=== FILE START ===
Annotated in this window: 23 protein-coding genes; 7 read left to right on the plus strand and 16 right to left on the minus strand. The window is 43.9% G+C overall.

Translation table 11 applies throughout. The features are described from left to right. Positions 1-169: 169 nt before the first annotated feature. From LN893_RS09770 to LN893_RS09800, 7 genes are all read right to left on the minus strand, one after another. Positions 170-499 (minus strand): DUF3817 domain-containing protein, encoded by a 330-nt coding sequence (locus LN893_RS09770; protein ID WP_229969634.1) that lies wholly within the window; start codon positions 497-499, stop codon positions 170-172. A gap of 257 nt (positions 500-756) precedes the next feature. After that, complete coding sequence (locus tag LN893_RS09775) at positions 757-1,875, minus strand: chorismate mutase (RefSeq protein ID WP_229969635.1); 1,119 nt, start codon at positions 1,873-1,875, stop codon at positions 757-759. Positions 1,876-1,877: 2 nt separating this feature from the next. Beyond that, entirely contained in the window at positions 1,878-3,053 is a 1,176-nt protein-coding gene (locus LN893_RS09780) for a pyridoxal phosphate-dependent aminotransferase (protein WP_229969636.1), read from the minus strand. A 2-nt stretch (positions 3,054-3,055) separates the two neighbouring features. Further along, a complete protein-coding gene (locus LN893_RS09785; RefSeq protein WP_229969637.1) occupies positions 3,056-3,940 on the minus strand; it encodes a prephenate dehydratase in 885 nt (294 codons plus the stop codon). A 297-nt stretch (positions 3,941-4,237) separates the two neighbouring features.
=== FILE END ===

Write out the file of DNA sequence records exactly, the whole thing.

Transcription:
Annotated in this window: 23 protein-coding genes; 7 read left to right on the plus strand and 16 right to left on the minus strand. The window is 43.9% G+C overall.

Translation table 11 applies throughout. The features are described from left to right. Positions 1-169: 169 nt before the first annotated feature. From LN893_RS09770 to LN893_RS09800, 7 genes are all read right to left on the minus strand, one after another. Positions 170-499 (minus strand): DUF3817 domain-containing protein, encoded by a 330-nt coding sequence (locus LN893_RS09770; protein ID WP_229969634.1) that lies wholly within the window; start codon positions 497-499, stop codon positions 170-172. A gap of 257 nt (positions 500-756) precedes the next feature. After that, complete coding sequence (locus tag LN893_RS09775) at positions 757-1,875, minus strand: chorismate mutase (RefSeq protein ID WP_229969635.1); 1,119 nt, start codon at positions 1,873-1,875, stop codon at positions 757-759. Positions 1,876-1,877: 2 nt separating this feature from the next. Beyond that, entirely contained in the window at positions 1,878-3,053 is a 1,176-nt protein-coding gene (locus LN893_RS09780) for a pyridoxal phosphate-dependent aminotransferase (protein WP_229969636.1), read from the minus strand. A 2-nt stretch (positions 3,054-3,055) separates the two neighbouring features. Further along, a complete protein-coding gene (locus LN893_RS09785; RefSeq protein WP_229969637.1) occupies positions 3,056-3,940 on the minus strand; it encodes a prephenate dehydratase in 885 nt (294 codons plus the stop codon). A 297-nt stretch (positions 3,941-4,237) separates the two neighbouring features.